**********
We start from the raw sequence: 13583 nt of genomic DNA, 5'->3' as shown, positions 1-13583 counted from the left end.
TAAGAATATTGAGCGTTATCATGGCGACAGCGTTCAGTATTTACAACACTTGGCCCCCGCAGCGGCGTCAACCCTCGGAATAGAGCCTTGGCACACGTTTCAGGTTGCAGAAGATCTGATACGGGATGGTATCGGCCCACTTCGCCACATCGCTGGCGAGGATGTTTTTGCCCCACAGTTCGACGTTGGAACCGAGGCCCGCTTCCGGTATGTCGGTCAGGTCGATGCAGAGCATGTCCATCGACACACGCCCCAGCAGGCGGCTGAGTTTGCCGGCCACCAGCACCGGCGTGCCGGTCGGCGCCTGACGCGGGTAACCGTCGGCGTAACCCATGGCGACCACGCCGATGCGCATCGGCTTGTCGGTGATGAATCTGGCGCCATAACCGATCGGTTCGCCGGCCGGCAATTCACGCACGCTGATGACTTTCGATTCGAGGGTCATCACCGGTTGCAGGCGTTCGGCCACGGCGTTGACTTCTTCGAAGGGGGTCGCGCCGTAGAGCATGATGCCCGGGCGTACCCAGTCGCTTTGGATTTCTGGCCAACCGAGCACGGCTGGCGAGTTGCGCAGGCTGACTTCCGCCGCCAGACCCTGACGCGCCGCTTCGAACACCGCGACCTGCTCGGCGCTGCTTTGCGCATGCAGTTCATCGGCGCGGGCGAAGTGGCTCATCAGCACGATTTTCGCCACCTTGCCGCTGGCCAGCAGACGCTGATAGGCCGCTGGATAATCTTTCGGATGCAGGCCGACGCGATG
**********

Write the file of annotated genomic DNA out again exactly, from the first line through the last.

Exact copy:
We start from the raw sequence: 13583 nt of genomic DNA, 5'->3' as shown, positions 1-13583 counted from the left end.
TAAGAATATTGAGCGTTATCATGGCGACAGCGTTCAGTATTTACAACACTTGGCCCCCGCAGCGGCGTCAACCCTCGGAATAGAGCCTTGGCACACGTTTCAGGTTGCAGAAGATCTGATACGGGATGGTATCGGCCCACTTCGCCACATCGCTGGCGAGGATGTTTTTGCCCCACAGTTCGACGTTGGAACCGAGGCCCGCTTCCGGTATGTCGGTCAGGTCGATGCAGAGCATGTCCATCGACACACGCCCCAGCAGGCGGCTGAGTTTGCCGGCCACCAGCACCGGCGTGCCGGTCGGCGCCTGACGCGGGTAACCGTCGGCGTAACCCATGGCGACCACGCCGATGCGCATCGGCTTGTCGGTGATGAATCTGGCGCCATAACCGATCGGTTCGCCGGCCGGCAATTCACGCACGCTGATGACTTTCGATTCGAGGGTCATCACCGGTTGCAGGCGTTCGGCCACGGCGTTGACTTCTTCGAAGGGGGTCGCGCCGTAGAGCATGATGCCCGGGCGTACCCAGTCGCTTTGGATTTCTGGCCAACCGAGCACGGCTGGCGAGTTGCGCAGGCTGACTTCCGCCGCCAGACCCTGACGCGCCGCTTCGAACACCGCGACCTGCTCGGCGCTGCTTTGCGCATGCAGTTCATCGGCGCGGGCGAAGTGGCTCATCAGCACGATTTTCGCCACCTTGCCGCTGGCCAGCAGACGCTGATAGGCCGCTGGATAATCTTTCGGATGCAGGCCGACGCGATG